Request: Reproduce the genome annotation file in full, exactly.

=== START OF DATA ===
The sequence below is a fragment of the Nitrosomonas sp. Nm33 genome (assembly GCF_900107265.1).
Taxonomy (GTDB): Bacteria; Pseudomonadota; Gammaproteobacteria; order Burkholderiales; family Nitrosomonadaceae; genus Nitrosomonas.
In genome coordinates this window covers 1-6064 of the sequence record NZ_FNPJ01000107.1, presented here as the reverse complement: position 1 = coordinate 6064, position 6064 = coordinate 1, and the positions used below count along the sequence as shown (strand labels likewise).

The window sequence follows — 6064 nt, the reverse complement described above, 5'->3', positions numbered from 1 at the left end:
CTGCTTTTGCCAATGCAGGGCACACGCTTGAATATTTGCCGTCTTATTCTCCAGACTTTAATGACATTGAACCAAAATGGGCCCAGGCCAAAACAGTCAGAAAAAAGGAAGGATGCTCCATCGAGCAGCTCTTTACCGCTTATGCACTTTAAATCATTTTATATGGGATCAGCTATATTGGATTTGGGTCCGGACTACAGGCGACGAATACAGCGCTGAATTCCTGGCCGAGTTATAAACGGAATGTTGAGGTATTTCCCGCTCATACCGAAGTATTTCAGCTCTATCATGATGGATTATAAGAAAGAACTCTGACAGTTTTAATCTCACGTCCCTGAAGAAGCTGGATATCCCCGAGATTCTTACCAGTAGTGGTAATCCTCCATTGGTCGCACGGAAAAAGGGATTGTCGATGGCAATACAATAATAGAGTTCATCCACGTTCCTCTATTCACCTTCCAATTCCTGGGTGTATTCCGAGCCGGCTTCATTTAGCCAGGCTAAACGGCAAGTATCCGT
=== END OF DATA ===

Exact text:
The sequence below is a fragment of the Nitrosomonas sp. Nm33 genome (assembly GCF_900107265.1).
Taxonomy (GTDB): Bacteria; Pseudomonadota; Gammaproteobacteria; order Burkholderiales; family Nitrosomonadaceae; genus Nitrosomonas.
In genome coordinates this window covers 1-6064 of the sequence record NZ_FNPJ01000107.1, presented here as the reverse complement: position 1 = coordinate 6064, position 6064 = coordinate 1, and the positions used below count along the sequence as shown (strand labels likewise).

The window sequence follows — 6064 nt, the reverse complement described above, 5'->3', positions numbered from 1 at the left end:
CTGCTTTTGCCAATGCAGGGCACACGCTTGAATATTTGCCGTCTTATTCTCCAGACTTTAATGACATTGAACCAAAATGGGCCCAGGCCAAAACAGTCAGAAAAAAGGAAGGATGCTCCATCGAGCAGCTCTTTACCGCTTATGCACTTTAAATCATTTTATATGGGATCAGCTATATTGGATTTGGGTCCGGACTACAGGCGACGAATACAGCGCTGAATTCCTGGCCGAGTTATAAACGGAATGTTGAGGTATTTCCCGCTCATACCGAAGTATTTCAGCTCTATCATGATGGATTATAAGAAAGAACTCTGACAGTTTTAATCTCACGTCCCTGAAGAAGCTGGATATCCCCGAGATTCTTACCAGTAGTGGTAATCCTCCATTGGTCGCACGGAAAAAGGGATTGTCGATGGCAATACAATAATAGAGTTCATCCACGTTCCTCTATTCACCTTCCAATTCCTGGGTGTATTCCGAGCCGGCTTCATTTAGCCAGGCTAAACGGCAAGTATCCGT